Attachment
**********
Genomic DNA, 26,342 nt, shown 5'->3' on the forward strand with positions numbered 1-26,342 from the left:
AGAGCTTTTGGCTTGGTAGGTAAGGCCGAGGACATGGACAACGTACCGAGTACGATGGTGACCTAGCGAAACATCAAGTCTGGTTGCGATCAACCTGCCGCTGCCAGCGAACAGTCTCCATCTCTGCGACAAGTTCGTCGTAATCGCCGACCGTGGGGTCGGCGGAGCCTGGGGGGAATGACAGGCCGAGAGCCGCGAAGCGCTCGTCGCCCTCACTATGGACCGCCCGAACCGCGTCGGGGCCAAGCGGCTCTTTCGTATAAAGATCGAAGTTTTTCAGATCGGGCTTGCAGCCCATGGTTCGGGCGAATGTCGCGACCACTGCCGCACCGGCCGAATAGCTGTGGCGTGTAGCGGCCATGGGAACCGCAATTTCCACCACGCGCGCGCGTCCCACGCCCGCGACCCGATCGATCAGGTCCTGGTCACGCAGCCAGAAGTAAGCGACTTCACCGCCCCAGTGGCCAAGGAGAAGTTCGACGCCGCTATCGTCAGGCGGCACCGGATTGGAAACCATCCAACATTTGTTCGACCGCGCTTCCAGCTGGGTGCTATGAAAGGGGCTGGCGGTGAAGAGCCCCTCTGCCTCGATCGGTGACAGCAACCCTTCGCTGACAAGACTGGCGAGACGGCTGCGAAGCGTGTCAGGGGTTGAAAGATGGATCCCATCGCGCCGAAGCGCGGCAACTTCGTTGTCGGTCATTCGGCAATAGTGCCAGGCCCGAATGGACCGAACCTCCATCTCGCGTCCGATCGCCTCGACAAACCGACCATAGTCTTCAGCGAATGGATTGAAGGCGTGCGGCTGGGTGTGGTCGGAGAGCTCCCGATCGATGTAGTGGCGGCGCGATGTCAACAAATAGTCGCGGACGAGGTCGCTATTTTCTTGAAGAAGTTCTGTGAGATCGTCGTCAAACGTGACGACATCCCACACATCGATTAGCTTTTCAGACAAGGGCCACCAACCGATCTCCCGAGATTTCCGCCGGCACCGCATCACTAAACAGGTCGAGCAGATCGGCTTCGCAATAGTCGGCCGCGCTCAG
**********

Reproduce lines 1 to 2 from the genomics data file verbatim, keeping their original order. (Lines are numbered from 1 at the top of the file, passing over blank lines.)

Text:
Genomic DNA, 26,342 nt, shown 5'->3' on the forward strand with positions numbered 1-26,342 from the left:
AGAGCTTTTGGCTTGGTAGGTAAGGCCGAGGACATGGACAACGTACCGAGTACGATGGTGACCTAGCGAAACATCAAGTCTGGTTGCGATCAACCTGCCGCTGCCAGCGAACAGTCTCCATCTCTGCGACAAGTTCGTCGTAATCGCCGACCGTGGGGTCGGCGGAGCCTGGGGGGAATGACAGGCCGAGAGCCGCGAAGCGCTCGTCGCCCTCACTATGGACCGCCCGAACCGCGTCGGGGCCAAGCGGCTCTTTCGTATAAAGATCGAAGTTTTTCAGATCGGGCTTGCAGCCCATGGTTCGGGCGAATGTCGCGACCACTGCCGCACCGGCCGAATAGCTGTGGCGTGTAGCGGCCATGGGAACCGCAATTTCCACCACGCGCGCGCGTCCCACGCCCGCGACCCGATCGATCAGGTCCTGGTCACGCAGCCAGAAGTAAGCGACTTCACCGCCCCAGTGGCCAAGGAGAAGTTCGACGCCGCTATCGTCAGGCGGCACCGGATTGGAAACCATCCAACATTTGTTCGACCGCGCTTCCAGCTGGGTGCTATGAAAGGGGCTGGCGGTGAAGAGCCCCTCTGCCTCGATCGGTGACAGCAACCCTTCGCTGACAAGACTGGCGAGACGGCTGCGAAGCGTGTCAGGGGTTGAAAGATGGATCCCATCGCGCCGAAGCGCGGCAACTTCGTTGTCGGTCATTCGGCAATAGTGCCAGGCCCGAATGGACCGAACCTCCATCTCGCGTCCGATCGCCTCGACAAACCGACCATAGTCTTCAGCGAATGGATTGAAGGCGTGCGGCTGGGTGTGGTCGGAGAGCTCCCGATCGATGTAGTGGCGGCGCGATGTCAACAAATAGTCGCGGACGAGGTCGCTATTTTCTTGAAGAAGTTCTGTGAGATCGTCGTCAAACGTGACGACATCCCACACATCGATTAGCTTTTCAGACAAGGGCCACCAACCGATCTCCCGAGATTTCCGCCGGCACCGCATCACTAAACAGGTCGAGCAGATCGGCTTCGCAATAGTCGGCCGCGCTCAG